Let me preface this post by saying, I am NOT a Linux guru. In fact, I consider myself to be a newbie when it comes to the intricacies of Linux. I probably know enough to be dangerous, at least dangerous to the server. So, I’m writing this post with the following disclaimer: Don’t ask me for any details on the “why” or how to do what I’m outlining below differently. But since I figured that lots of you are like me, I wanted to share.

Since I’m a Linux newbie, you’ll probably understand why I wanted to write this post though. I’m not a command line junkie—GUIs are much more my thing. But when it comes to running a server that is speedy and high performance with low overhead (e.g., doing away with GUIs), you’re probably looking at various Linux distros. What I wanted to do was set up a basic Linux system running a LAMP (Linux, Apache, MySQL, and PHP) stack that also had a web-interface and some added security controls.

The great thing about doing this type of experimentation in the cloud is that I can create essentially a Dev & Test environment where I can spin up a server in minutes, install software, configure it, and test everything out. Then if it doesn’t work the way I want it to, I can tear it down and start again from scratch. The cloud lets you do this quickly, easily, and inexpensively.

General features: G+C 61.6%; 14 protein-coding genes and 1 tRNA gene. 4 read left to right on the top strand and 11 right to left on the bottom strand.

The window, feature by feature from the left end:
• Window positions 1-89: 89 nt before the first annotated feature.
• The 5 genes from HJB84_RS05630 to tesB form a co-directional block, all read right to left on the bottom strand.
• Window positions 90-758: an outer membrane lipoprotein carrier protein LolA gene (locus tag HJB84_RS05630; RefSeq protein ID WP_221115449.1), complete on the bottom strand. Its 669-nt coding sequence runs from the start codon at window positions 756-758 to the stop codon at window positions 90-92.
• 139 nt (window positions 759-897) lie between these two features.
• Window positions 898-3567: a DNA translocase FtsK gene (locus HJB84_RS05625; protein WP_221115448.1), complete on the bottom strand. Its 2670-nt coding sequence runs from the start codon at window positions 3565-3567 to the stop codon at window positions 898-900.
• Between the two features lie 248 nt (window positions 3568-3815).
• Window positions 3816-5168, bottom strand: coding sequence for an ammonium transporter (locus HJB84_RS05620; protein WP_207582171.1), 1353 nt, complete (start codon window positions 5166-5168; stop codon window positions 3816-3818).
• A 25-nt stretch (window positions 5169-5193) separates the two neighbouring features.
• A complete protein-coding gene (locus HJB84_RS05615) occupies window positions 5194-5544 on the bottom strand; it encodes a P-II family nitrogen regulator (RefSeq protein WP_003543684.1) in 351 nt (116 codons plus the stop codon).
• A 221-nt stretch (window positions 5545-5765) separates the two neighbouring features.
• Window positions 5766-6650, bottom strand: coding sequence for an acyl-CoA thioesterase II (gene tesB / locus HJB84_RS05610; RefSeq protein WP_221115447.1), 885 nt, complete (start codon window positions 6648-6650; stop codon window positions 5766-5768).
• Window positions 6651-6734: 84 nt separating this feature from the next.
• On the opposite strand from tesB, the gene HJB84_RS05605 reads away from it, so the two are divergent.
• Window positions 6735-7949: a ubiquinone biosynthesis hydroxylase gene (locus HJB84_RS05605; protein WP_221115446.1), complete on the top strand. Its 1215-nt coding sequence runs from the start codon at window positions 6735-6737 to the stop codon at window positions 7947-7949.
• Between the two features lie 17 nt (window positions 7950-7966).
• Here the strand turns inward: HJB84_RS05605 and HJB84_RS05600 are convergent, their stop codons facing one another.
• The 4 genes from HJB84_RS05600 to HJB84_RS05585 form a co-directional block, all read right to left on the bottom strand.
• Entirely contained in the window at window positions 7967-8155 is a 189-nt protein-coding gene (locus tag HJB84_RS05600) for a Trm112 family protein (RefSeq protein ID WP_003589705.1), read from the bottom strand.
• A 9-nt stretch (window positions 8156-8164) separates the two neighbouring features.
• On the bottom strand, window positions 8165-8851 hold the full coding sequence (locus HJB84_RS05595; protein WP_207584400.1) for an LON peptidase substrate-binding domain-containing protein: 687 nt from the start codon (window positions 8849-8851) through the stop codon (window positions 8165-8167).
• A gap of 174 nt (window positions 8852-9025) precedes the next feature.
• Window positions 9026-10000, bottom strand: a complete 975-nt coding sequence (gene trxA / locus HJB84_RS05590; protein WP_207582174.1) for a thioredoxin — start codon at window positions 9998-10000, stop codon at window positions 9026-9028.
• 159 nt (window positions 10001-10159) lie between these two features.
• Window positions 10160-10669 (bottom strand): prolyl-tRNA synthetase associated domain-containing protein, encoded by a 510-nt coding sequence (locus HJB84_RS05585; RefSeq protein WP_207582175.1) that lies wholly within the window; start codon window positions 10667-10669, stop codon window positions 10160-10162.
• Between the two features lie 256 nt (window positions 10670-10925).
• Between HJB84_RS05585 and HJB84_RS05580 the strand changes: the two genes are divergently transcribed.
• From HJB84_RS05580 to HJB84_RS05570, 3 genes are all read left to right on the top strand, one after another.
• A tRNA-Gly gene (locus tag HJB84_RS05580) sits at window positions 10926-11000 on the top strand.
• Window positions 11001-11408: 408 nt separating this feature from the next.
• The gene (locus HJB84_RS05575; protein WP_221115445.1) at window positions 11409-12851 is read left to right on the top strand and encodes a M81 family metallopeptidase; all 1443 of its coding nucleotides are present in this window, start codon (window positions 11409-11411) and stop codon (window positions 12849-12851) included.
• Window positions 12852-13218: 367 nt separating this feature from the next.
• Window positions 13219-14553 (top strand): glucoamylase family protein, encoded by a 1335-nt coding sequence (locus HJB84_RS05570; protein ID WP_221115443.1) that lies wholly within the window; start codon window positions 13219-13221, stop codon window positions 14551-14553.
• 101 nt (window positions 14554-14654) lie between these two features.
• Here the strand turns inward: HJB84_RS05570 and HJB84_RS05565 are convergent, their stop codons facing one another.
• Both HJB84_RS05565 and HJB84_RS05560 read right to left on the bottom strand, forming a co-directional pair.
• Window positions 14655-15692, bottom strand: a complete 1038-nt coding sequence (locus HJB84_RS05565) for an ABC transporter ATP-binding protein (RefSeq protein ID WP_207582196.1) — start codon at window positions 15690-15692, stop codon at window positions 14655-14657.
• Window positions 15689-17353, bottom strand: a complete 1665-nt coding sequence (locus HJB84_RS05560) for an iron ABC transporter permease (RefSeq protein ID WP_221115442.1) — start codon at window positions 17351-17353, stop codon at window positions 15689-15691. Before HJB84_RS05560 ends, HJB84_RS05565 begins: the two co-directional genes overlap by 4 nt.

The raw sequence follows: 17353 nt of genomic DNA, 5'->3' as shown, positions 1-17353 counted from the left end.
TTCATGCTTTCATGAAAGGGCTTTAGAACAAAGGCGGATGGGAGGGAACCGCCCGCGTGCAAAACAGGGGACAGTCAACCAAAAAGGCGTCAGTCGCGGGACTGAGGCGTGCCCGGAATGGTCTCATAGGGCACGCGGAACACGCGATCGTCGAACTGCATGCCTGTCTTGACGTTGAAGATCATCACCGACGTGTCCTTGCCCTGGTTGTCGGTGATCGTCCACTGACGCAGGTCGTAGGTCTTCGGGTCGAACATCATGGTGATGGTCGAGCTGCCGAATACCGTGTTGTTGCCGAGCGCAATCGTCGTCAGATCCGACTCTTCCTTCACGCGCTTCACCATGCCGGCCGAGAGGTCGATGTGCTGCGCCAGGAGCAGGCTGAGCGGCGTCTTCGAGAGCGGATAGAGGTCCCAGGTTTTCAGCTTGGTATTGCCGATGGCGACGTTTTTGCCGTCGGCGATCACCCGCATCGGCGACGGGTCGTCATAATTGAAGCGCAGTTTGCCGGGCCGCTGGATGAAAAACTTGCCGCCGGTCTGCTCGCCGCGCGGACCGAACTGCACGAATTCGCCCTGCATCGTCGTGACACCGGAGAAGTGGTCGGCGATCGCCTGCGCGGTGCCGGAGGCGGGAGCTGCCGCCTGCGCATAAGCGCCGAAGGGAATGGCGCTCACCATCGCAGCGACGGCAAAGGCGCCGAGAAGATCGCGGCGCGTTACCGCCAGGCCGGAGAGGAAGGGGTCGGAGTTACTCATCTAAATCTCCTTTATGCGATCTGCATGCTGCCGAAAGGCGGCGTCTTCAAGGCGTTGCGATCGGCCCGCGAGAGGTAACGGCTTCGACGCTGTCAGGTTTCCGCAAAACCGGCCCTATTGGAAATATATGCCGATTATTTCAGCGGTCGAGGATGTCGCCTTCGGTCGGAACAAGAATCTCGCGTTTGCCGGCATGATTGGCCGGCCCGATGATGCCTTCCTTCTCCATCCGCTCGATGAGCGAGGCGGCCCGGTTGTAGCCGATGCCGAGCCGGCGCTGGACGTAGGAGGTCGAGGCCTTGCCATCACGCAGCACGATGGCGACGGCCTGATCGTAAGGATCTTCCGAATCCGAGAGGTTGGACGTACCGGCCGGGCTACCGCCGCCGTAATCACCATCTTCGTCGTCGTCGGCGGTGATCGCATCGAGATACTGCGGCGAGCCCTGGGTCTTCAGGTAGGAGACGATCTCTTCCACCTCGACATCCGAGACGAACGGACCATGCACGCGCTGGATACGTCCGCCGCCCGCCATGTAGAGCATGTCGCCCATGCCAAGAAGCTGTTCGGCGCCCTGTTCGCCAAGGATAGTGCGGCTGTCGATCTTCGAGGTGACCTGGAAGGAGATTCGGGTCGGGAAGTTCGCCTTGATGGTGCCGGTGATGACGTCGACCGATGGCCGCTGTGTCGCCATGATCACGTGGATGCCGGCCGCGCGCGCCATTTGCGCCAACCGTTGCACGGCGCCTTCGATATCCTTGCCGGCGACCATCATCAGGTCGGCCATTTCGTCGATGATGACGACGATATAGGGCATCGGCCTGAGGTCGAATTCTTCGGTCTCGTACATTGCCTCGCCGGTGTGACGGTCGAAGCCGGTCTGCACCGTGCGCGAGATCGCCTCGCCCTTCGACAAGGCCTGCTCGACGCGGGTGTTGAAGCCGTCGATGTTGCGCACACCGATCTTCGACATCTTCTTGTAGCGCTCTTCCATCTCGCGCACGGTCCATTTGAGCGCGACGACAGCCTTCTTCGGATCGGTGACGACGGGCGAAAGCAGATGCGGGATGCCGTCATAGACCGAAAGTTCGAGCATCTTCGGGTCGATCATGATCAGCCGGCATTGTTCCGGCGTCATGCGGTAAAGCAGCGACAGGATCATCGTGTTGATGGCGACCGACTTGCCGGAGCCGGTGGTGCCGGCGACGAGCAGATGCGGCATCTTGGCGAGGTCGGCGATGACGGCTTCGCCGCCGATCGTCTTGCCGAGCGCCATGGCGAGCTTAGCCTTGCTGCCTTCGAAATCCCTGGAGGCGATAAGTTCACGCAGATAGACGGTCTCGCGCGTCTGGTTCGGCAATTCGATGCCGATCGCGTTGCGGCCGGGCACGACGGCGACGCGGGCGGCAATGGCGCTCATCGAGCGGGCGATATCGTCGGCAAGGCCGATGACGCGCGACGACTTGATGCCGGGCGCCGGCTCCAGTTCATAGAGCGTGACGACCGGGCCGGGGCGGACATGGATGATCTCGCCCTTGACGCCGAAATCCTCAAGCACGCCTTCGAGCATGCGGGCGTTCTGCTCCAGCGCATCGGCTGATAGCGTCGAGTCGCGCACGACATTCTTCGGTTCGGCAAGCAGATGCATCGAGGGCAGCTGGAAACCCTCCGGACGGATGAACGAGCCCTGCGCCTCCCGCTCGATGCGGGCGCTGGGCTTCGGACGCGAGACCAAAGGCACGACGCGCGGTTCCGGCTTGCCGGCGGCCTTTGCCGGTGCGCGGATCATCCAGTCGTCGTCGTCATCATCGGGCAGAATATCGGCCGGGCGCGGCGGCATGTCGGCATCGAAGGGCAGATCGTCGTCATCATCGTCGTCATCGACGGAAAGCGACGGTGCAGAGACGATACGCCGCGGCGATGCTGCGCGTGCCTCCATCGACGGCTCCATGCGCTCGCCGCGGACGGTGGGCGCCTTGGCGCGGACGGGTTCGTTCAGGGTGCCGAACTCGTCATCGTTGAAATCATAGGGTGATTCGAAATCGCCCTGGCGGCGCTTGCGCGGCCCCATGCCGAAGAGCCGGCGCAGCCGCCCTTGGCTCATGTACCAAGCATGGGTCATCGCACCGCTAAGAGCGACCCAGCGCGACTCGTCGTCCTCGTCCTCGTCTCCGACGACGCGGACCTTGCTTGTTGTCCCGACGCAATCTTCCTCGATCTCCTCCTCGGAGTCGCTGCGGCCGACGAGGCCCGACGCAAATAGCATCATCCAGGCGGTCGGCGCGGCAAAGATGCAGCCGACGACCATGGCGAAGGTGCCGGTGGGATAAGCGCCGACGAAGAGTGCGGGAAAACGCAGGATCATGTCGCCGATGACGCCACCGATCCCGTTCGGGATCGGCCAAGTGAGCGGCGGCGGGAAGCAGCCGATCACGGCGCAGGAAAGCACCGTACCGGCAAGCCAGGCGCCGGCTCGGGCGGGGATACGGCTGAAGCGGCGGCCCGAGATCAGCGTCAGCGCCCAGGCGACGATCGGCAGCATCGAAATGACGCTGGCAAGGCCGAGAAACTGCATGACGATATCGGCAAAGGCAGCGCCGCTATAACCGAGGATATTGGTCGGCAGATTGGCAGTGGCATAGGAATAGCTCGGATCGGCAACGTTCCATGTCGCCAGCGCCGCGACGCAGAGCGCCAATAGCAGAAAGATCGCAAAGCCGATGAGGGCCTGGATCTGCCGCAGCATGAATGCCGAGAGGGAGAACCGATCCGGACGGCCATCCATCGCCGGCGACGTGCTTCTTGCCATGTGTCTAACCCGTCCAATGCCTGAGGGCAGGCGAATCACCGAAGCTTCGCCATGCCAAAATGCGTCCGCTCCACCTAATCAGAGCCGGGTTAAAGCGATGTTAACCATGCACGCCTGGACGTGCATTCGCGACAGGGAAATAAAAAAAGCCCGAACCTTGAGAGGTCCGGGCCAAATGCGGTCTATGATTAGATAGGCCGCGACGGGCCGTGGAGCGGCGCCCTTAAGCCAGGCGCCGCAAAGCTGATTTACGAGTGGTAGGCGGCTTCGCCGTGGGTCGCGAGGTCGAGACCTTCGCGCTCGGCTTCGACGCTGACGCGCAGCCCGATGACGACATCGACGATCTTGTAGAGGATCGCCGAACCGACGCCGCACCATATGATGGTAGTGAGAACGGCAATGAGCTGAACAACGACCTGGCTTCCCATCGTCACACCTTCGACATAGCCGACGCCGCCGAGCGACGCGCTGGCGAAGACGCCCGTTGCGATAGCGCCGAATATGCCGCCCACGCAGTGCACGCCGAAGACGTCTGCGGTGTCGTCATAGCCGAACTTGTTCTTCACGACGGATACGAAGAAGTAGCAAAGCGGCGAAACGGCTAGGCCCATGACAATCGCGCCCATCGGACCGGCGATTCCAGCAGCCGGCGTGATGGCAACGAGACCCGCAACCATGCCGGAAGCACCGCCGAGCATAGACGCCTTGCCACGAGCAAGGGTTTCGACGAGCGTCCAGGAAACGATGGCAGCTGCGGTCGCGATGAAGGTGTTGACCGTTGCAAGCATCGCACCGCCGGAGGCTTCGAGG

In this tutorial, you can basically have the entire configuration up and running in the GoGrid cloud in less than an hour and only spend about $0.25 to test this out (assumes a 2 GB server running for 1 hour at $0.12/GB RAM/hr.)

Here’s what we’re using:

  • CentOS 6.0 (64-bit) – with 2 GB RAM
  • Webmin – web-based interface for sysadmins for UNIX that lets users set up user accounts, Apache, DNS, file sharing, and a whole lot more
  • ConfigServer Firewall & Security (CFS) – a Stateful Packet Inspection (SPI) firewall, login/intrusion detection, and security application for Linux servers

(more…) «How to Install LAMP, Webmin & ConfigServer Security & Firewall on a CentOS 6.0 GoGrid Cloud Server»

GoGrid Proactively Responds to Xen Vulnerability

Wednesday, June 20th, 2012 by

GoGrid regularly reviews, analyzes, and ranks recently published security vulnerabilities as part of its security program. We typically address security vulnerabilities that pose a risk to GoGrid’s digital ecosystem during our regular patch cycle. However, critical security vulnerabilities require immediate action. Such was the case with last week’s security advisory that impacted software such as Xen, FreeBSD, NetBSD, and some versions of Microsoft Windows. You can find specifics of the security advisory here: http://lists.xen.org/archives/html/xen-announce/2012-06/.